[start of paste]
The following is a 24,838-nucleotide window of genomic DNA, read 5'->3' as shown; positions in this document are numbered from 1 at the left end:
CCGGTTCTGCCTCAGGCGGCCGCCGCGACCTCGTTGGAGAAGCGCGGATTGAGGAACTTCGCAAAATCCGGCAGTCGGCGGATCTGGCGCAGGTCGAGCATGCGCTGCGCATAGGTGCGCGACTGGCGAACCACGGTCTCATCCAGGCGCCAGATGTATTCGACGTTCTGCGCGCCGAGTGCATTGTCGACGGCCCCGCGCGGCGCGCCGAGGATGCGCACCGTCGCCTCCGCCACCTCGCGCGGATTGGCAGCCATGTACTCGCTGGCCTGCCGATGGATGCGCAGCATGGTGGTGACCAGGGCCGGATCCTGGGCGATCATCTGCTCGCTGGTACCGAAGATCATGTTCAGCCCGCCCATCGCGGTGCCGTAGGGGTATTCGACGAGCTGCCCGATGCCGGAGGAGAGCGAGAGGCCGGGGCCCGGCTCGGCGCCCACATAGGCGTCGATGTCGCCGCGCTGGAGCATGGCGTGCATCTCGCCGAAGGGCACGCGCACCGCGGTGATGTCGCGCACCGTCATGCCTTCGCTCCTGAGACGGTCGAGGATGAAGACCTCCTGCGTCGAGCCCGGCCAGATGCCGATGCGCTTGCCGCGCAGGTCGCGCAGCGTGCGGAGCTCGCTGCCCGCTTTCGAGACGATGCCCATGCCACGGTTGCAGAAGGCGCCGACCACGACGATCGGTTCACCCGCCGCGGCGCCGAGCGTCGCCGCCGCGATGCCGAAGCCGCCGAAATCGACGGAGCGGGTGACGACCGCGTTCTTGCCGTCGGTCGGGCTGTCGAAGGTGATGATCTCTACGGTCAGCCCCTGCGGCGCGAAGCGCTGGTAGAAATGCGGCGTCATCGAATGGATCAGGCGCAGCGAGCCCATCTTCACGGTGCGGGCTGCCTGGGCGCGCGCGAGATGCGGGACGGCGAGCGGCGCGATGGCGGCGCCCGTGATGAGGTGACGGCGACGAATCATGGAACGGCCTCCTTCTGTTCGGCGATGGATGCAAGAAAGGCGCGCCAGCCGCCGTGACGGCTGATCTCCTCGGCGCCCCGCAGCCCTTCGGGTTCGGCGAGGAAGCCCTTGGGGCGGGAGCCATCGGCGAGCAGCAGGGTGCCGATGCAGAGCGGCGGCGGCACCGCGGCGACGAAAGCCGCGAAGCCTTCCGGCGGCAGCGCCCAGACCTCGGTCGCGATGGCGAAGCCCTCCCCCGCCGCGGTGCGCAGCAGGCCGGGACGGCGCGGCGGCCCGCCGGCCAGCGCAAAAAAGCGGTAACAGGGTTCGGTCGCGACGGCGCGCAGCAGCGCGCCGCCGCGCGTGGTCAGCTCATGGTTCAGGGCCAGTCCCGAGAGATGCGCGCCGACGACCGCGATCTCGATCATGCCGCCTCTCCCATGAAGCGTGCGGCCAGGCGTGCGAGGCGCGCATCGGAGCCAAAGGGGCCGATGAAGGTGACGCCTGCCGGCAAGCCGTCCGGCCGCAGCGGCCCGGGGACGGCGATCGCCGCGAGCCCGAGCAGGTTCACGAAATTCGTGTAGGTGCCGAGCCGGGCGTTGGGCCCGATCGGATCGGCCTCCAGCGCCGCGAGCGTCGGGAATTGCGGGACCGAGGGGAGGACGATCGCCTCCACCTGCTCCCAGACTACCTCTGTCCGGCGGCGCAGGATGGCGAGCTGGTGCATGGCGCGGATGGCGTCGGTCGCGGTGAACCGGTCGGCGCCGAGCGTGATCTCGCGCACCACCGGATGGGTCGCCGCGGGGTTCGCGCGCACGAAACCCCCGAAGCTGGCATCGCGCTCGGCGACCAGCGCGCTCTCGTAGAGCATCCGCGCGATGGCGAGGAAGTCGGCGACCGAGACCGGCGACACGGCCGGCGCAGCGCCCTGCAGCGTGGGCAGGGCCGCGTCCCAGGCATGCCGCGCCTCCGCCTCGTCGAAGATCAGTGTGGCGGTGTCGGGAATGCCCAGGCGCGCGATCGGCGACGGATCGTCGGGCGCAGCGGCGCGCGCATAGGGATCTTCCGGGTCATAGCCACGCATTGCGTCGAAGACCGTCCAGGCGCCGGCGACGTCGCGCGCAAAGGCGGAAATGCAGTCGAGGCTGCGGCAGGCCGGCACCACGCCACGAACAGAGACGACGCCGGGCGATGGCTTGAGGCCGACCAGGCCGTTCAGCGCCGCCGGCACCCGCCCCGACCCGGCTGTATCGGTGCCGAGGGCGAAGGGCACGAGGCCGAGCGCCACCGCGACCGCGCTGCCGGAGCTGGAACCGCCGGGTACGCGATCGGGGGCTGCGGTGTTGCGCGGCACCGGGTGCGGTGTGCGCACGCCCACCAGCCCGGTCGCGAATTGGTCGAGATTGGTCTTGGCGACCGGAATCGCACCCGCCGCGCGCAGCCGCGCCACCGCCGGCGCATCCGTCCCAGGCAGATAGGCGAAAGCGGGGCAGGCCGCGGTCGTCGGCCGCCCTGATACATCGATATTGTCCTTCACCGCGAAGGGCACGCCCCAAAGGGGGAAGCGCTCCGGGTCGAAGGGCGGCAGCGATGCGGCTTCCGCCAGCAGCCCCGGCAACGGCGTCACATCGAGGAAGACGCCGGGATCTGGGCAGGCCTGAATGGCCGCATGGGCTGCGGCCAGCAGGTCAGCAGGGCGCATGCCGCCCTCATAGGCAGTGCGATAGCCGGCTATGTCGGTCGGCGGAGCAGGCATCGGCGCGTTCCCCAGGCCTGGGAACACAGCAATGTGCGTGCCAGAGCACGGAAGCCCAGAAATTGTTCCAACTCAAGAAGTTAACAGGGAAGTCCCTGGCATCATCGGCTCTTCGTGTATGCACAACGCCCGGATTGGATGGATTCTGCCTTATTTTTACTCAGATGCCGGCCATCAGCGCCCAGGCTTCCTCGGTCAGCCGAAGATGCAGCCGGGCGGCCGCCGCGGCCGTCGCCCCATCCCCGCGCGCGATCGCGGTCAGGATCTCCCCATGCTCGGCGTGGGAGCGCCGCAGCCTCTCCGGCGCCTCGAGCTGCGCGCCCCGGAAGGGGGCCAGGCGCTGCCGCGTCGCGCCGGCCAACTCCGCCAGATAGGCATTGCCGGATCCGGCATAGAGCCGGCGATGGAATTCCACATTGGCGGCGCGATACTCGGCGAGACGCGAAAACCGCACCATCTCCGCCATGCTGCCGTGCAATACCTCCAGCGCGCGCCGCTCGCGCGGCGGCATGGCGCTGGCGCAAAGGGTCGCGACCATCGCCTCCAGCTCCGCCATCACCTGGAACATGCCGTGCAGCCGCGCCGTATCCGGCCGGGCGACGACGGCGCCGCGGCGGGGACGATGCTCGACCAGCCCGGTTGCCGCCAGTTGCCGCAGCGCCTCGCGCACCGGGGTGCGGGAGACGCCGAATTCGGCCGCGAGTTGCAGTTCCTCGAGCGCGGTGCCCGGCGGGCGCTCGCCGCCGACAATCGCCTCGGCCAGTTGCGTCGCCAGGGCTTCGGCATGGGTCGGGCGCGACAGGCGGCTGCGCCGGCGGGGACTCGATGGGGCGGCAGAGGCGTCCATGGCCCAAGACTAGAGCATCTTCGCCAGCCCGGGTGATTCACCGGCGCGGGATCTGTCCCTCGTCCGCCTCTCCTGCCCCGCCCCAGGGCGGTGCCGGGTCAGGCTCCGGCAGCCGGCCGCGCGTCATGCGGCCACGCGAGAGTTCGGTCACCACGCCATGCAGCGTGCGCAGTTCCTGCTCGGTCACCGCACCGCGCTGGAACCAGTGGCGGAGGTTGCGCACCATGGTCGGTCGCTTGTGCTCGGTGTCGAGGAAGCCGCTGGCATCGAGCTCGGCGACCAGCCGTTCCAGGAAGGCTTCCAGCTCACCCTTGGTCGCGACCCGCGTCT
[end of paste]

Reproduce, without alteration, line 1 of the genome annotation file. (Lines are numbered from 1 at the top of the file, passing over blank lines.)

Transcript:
The following is a 24,838-nucleotide window of genomic DNA, read 5'->3' as shown; positions in this document are numbered from 1 at the left end: